New coronavirus cases in the United States reached an all-time high Friday, and hospitalizations have soared, surpassing the mark set during the summer as cases spiked across the Sun Belt in particular.
Cases this fall have been rising rapidly in a number of Republican-leaning states and counties, according a recent analysis of health data by Harvard University scientists.
Campaigning over the weekend, Trump tried to present an alternate reality. At a rally Sunday in Londonderry, N.H., Trump said the pandemic would soon end thanks to a potential vaccine, which he said was “going to be delivered fast.”
“That will quickly end the pandemic - it’s ending anyway,” Trump said. “We’re rounding the turn, but the vaccine will get it down fast, because we want normal life to resume. Normal life. We just want normal, normal life.”
Trump also had hoped to divert attention from the pandemic in his final stretch of campaigning, though the new outbreak at the White House could upend that strategy.
At a rally Saturday in North Carolina - where scores of maskless attendees stood shoulder-to-shoulder - Trump played down the dangers of the virus and predicted that the media would stop covering the pandemic after Election Day.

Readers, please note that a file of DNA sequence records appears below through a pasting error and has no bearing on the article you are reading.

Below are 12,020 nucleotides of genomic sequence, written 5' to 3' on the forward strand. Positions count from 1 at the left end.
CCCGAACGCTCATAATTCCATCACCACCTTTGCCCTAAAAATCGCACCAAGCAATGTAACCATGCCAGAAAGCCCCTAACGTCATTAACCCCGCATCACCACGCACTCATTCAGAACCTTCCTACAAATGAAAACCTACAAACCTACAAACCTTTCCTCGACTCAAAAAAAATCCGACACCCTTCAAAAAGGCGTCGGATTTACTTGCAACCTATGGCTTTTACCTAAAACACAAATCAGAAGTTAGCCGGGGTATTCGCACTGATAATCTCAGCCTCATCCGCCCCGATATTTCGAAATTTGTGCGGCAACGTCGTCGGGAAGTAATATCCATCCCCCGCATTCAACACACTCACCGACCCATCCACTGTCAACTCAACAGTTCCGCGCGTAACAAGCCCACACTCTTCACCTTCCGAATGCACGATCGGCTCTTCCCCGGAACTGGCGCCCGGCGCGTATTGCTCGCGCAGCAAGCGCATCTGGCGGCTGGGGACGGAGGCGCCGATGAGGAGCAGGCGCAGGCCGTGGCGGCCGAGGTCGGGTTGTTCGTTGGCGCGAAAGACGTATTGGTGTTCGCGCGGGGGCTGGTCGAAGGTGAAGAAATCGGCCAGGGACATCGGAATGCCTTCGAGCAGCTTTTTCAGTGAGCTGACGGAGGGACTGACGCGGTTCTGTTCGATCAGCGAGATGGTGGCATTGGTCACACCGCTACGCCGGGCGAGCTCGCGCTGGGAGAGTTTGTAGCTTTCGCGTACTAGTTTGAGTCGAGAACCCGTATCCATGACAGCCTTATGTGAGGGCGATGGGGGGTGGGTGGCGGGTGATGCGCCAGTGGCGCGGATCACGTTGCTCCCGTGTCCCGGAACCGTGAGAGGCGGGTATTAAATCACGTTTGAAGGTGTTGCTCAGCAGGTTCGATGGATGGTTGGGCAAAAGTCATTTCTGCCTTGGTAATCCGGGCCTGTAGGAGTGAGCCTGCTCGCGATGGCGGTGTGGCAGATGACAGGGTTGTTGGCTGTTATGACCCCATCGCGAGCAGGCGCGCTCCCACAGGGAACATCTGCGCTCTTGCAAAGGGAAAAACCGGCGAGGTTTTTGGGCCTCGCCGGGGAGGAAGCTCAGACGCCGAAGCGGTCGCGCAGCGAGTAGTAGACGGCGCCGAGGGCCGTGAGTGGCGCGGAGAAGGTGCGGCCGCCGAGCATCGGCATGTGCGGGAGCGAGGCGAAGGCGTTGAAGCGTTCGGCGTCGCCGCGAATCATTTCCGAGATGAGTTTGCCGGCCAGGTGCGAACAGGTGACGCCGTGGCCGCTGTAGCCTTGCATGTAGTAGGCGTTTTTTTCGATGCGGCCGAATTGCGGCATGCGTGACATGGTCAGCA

"Turn on television: ‘covid, covid, covid, covid, covid.’ A plane goes down, 500 people dead, they don’t talk about it - ‘covid, covid, covid, covid,’ " Trump said. “By the way, on November 4th, you won’t hear about it anymore.”
The president was referring to a hypothetical plane crash. Far more than 500 people have been dying each day in the United States of the coronavirus.
In Arkansas, where the coronavirus infection rate and hospitalizations are on the rise, Gov. Asa Hutchinson, a Republican, said Trump’s message about the country rounding the turn conflicts with the reality on the ground in Arkansas, which he described as “very concerning.”
“Everyone knows that we are going through a very difficult crisis and it’s going to likely get worse as we go into the winter,” Hutchinson said Sunday on CBS News’s “Face the Nation.”
Hutchinson also took issue with Trump’s reluctance to wear a mask or strongly endorse that others do so, despite saying he is OK with mask usage.
“It makes it confusing,” he told anchor Margaret Brennan. “I mean, he’s made it very clear that wearing a mask is important. I saw him wear a mask going into the polls yesterday, but obviously with the rallies, there is confusing messages there.”
Biden has made the pandemic the centerpiece of his campaign pitch and has tried to hammer Trump for mishandling the crisis.
“I told him at the debate, we’re not learning how to live with it. We’re learning how to die with it! And it’s wrong,” Biden said Saturday at a drive-in rally in Bristol, Pa., an outer-ring suburb of Philadelphia.
The event had all the markings of a Biden campaign event in this era, and was a visual contrast to Trump’s rallies. He spoke to rows of cars in the parking lot of Bucks County Community College, which allowed attendees to remain socially distanced. Biden and his wife, Jill, took the stage wearing masks but removed them at the lectern.
“I don’t like the idea of all this distance, but it’s necessary,” Biden said, as drivers honked in response. “What we don’t want to do is become superspreaders.”
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The Washington Post’s Felicia Sonmez contributed to this report.
This article originally appeared in The New York Times.